In celebration of the WWMC, our editors are floating a handful of water projects by you in our latest newsletter!
World Water Monitoring Day
By Carolyn Graybeal September 12th, 2014 at 5:38 pm | Comment
Mark your calendars for Citizen Science 2015, the first meeting of the Citizen Science Association (CSA). The meeting will take place on February 11th-12th in San Jose California, a pre-conference to AAAS’s annual meeting. The two-day event will focus on “building connections and exchanging ideas across a wide spectrum of disciplines and experiences”. Anyone interested or involved in citizen science is encouraged to attend. This includes researchers, project organizers, educators, and citizen science participants to name a few. A range of disciplines is expected to be represented.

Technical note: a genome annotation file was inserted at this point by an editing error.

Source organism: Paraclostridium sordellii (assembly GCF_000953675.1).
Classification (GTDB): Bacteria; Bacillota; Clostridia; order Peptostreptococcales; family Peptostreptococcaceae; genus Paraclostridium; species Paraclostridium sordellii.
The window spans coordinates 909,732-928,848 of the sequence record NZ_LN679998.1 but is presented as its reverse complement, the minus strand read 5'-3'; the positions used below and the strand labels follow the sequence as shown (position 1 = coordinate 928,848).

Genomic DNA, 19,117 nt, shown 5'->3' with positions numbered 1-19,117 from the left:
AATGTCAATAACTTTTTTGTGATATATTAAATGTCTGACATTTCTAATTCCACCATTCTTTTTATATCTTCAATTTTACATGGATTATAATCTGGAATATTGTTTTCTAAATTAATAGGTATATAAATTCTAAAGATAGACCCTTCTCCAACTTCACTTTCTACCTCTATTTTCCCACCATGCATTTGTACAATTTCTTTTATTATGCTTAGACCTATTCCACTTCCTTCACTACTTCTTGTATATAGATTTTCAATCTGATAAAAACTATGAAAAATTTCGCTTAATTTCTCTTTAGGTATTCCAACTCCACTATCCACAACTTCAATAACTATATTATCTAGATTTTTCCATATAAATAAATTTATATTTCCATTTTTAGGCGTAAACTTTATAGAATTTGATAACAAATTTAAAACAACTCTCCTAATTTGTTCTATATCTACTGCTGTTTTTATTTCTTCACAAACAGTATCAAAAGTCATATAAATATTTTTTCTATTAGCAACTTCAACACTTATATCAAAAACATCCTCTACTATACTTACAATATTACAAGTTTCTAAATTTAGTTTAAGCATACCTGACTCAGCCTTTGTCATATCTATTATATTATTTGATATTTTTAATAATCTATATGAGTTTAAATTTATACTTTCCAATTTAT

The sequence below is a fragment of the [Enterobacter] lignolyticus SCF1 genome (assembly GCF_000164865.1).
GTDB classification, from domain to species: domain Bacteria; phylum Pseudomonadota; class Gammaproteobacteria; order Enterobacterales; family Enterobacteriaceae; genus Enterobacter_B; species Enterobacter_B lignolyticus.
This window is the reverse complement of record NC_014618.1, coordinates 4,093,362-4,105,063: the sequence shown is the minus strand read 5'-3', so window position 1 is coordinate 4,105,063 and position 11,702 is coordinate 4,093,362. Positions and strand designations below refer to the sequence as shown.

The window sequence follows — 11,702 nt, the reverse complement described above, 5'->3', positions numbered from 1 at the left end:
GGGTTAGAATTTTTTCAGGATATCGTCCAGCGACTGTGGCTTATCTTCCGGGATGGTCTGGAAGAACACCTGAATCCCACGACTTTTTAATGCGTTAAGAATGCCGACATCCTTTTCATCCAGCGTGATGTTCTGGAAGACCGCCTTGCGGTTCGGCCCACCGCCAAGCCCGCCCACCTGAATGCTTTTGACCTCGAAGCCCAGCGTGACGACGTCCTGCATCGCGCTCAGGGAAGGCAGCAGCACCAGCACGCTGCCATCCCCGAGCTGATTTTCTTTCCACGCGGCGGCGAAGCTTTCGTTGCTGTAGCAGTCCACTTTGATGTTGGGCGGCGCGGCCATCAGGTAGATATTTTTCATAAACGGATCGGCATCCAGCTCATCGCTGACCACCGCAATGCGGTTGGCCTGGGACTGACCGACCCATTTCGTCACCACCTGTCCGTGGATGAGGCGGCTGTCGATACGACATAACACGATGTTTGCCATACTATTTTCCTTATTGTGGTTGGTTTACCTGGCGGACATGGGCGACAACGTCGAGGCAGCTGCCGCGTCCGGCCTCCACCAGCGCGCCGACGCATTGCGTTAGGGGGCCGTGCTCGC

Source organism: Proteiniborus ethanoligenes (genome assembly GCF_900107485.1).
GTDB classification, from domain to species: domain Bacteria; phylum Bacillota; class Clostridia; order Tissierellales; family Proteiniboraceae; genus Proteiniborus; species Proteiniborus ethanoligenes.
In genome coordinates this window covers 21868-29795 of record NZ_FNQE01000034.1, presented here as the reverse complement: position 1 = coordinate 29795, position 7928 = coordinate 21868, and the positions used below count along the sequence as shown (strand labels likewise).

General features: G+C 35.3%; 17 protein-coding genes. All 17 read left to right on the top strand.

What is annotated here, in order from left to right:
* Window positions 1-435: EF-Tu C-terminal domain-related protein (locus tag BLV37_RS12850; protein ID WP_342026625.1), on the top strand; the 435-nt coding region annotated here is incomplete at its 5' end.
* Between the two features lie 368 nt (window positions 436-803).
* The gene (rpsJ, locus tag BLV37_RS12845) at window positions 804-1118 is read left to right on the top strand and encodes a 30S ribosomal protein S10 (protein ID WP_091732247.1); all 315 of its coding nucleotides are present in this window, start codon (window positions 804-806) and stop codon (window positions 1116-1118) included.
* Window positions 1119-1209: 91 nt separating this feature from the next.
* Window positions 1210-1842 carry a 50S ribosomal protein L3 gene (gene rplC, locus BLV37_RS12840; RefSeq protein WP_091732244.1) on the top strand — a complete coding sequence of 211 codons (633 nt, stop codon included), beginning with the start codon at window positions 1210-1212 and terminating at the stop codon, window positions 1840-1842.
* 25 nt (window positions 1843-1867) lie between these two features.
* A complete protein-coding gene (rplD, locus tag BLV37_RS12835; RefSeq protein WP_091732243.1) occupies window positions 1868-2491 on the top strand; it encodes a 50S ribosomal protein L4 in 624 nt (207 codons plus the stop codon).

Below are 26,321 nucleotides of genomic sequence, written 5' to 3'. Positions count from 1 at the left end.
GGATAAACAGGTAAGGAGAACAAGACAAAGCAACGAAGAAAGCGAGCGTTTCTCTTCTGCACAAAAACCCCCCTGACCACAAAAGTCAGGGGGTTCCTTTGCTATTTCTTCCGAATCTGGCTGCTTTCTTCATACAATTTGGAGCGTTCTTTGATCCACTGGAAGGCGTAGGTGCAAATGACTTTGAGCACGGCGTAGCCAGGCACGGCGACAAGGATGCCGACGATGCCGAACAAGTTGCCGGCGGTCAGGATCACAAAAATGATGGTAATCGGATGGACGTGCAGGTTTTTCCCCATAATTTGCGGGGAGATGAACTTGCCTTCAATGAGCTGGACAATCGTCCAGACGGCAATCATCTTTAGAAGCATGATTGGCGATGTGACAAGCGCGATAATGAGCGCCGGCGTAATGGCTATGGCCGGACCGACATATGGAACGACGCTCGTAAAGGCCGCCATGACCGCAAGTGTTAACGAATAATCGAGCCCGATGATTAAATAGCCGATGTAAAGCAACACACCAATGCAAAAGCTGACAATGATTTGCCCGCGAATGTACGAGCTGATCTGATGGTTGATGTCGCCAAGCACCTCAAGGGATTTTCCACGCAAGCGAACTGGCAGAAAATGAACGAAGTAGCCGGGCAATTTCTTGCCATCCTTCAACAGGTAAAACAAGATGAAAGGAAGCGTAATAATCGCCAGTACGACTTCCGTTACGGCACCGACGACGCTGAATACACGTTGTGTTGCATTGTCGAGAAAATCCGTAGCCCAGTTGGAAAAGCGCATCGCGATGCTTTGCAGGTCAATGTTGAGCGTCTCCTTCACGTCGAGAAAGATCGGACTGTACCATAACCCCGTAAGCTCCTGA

CSA ‘s mission is to advance “understanding, value and participation in citizen science”. To this end, CSA is working on establishing a global community of citizen science practitioners to help bolster support, awareness and improve the field of citizen science. Citizen Science 2015 will focus on six themes relating to these goals.
The themes as listed on their website:
- Tackling grand challenges and everyday problems with citizen science.
- Broadening engagement to foster diversity and inclusion.
- Making education and lifelong learning connections.
- Digital opportunities and challenges in citizen science.
- Research on evaluation of the citizen science experience.
- Best practices for designing, implementing and managing citizen science projects and programs.
Detailed descriptions of each theme are available on the conference website.